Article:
O'Neill - Irish Minstrels and Musicians, Volume 1, Issue 1, Page 24

O'Neill - Irish Minstrels and Musicians, Volume 1, Issue 1, Page 24
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periodical Publisher
Regan Printing House, Chicago, 1913
periodical Editor
periodical Title
O'Neill - Irish Minstrels and Musicians
volume Number
issue Content
46 Irish Minstrels and J vIusiciansTue Bagpipe, Its Anjiquity and Distribution 47to nothing definite, as the diversity of views expressed by writers on thatsubject is simply bewildering. The opinion that it was derived from theRomans has been discarded by such modern authorities as Manson, DuncanFraser, and Grattan Flood.The bagpipe belonged to the Celts, and its existence can be traced totheir colonies all the way from ancient Scythia via the Black Sea, and theMediterranean to the shores of Britain. In the absence of evidence, muchis left to conjecture, yet the claim is now confidently made that the bagpipearrived with the Celts long before the Roman invasion. Tell me where theold Celt settled, says Duncan Fraser, and I will tell you where to look forthe bagpipe.After disclaiming any obligation to the Scandinavians, Romans, English,or cOntinental nations for the introduction of the bagpipe into Scotland, W. L.Manson says: Ireland indeed can put forward a good claim,Christianitycame from there, the peoples are the same, and the relations between the twocountries in early days were very closebut there is less to uphold the claimthan there is to show that the pipes are native to the Highlands.In th ir migration from the borders of the Black Sea, along the Medi-terranean shores, and thence northward by way of the Iberian peninsula, theCelts would be certain to colonize Ireland long in advance of their advent inCaledonia. Besides, we must ilot forget that Ireland was better known to theancients than Britain. There can be no question, however, that the bagpipein form, development, and use,was essentially the same in both countries clown tothe beginning of the eighteenth century when radical changes took place.As an instrument of war and peace with tones clear, powerful and pene-trating, it voiced the national melodies. It had been associated with all theactivities of Gaelic life from the cradle to the grave. No single musical instru-ment ever devised by man united in itself so wide a range of utility as the PiobMor of the Gael. In the language of Lieut. MacLennan of Edinburgh. itpealed forth merry melodies in the halls of the chieftains at the birth, andbaptism of the heir. At marriages convivial parties, festive gatherings, dances,and other amusements, it was indispensible. It accompanied the workman tolighten his labor. Its steady measured notes assisted and solaced the soldiersin their long and painful marches, through rocks, rivers, and deserts. Itsummoned the clansmen when danger was near, and it stimulated and inspiredthe Highlander with courage and determination on the field of battle. It hadfrom remote times its share in solemn acts of devotion in the sanctuary, andat funerals the melancholy wailing of the lament played on the bagpipes,could give expression to the grief of the relatives better than any other instru-ment.Coming from the pen of W. L. Manson, a Scotch writer, the subjoinedquotation from The Highland Bagpipe cannot fail to be of interest to thegeneral reader particularly as his views cannot have been the result of eitherpartiality or prejudice.Passing from debatable ground, the result of our assortment of quota-tions, seems to be that the first thoroughly authentic reference to the bagpipein Scotland, dates from 1406, that it was well known in Reformation times,that the second drone was added about 1500, that it was first mentioned inconnection with the Gaelic in 1506 or a few years later, that it was classed in alist of Scottish musical instruments in 1548, that in 1549 and often afterwardsit was used in war, that in 1650 every town had a piper, that in 1700 the big., 4 z zep of aFrom 6}o 5e& iaryAz7I4ruzWes. 1Zc 6.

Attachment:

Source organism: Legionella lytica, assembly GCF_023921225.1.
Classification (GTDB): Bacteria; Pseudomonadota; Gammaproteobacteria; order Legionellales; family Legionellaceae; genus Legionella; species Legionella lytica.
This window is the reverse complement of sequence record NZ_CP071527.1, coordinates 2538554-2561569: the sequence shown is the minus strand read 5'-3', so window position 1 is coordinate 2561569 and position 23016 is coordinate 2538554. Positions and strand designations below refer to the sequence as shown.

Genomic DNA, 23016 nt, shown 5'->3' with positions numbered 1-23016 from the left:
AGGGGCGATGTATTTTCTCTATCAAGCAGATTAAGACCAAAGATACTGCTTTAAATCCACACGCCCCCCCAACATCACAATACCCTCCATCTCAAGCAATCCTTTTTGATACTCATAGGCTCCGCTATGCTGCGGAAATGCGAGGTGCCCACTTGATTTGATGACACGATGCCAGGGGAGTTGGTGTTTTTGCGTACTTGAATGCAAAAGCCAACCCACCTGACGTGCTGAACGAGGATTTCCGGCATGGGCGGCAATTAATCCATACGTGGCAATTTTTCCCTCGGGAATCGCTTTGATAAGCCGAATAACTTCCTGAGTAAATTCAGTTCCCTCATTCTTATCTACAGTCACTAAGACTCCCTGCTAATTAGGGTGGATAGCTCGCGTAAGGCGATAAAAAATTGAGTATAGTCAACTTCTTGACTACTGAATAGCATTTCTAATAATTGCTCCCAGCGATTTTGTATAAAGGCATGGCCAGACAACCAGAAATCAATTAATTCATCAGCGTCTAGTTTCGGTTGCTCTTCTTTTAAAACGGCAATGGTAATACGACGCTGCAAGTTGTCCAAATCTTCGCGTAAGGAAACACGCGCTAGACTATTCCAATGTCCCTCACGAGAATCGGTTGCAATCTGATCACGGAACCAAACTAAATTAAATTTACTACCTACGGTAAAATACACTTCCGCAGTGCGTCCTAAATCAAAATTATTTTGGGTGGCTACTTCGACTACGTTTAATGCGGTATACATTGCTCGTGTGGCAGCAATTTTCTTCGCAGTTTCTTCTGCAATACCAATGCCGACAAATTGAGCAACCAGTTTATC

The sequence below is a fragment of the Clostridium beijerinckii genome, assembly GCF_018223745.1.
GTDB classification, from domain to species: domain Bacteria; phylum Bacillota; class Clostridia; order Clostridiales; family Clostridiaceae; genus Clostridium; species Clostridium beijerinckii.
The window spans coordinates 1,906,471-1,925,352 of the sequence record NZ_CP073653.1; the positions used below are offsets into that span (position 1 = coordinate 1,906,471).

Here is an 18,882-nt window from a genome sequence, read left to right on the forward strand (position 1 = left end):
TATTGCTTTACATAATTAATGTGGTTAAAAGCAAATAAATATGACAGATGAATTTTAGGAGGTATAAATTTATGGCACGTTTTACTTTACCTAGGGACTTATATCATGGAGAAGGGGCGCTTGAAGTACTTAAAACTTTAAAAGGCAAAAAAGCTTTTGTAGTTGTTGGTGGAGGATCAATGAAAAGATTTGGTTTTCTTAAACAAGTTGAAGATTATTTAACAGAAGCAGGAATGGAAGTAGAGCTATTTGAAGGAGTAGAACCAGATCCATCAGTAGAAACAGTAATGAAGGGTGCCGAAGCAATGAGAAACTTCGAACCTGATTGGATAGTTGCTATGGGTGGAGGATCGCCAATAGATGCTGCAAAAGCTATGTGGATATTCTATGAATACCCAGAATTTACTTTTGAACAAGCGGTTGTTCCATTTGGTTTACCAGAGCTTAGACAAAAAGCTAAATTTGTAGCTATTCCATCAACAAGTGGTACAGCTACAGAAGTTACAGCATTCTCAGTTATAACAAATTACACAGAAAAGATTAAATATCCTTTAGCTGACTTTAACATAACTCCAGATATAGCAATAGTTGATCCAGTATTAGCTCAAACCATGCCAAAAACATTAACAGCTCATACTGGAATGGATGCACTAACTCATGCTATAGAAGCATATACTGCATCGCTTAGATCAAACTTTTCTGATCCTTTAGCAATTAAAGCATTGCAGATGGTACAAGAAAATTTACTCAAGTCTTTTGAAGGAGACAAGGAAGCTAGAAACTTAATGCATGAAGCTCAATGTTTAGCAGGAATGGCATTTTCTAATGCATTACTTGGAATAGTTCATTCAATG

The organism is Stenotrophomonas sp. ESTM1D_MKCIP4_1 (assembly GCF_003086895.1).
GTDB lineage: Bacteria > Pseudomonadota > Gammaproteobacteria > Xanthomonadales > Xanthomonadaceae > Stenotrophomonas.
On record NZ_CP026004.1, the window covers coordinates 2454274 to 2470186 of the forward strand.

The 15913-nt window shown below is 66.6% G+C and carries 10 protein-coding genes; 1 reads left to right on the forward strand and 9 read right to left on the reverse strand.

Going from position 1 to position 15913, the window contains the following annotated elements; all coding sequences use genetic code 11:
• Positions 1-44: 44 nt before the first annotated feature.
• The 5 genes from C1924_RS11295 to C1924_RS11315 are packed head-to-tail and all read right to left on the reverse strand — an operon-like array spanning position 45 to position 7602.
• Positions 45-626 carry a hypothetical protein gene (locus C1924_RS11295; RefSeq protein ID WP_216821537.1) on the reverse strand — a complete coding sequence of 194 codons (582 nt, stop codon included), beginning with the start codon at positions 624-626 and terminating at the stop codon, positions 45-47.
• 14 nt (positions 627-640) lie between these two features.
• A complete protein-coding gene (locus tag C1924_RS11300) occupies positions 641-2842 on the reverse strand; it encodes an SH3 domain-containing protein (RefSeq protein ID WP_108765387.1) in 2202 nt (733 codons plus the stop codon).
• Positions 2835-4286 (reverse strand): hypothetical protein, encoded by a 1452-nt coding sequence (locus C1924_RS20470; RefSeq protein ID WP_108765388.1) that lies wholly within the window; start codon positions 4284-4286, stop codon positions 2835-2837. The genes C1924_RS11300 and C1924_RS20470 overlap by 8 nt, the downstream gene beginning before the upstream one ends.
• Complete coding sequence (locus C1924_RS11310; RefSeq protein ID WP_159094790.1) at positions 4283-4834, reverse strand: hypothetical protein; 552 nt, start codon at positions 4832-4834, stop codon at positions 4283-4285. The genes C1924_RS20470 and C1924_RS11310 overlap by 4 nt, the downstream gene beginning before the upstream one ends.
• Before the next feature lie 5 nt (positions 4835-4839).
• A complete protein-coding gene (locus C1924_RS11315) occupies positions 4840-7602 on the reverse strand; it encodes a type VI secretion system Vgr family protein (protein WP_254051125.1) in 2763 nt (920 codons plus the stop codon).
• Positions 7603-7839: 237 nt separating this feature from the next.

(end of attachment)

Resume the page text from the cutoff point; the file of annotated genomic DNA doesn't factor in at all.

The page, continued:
issue Number
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periodical Author
O'Neill, Capt. Francis
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O'Neill - Irish Minstrels and Musicians

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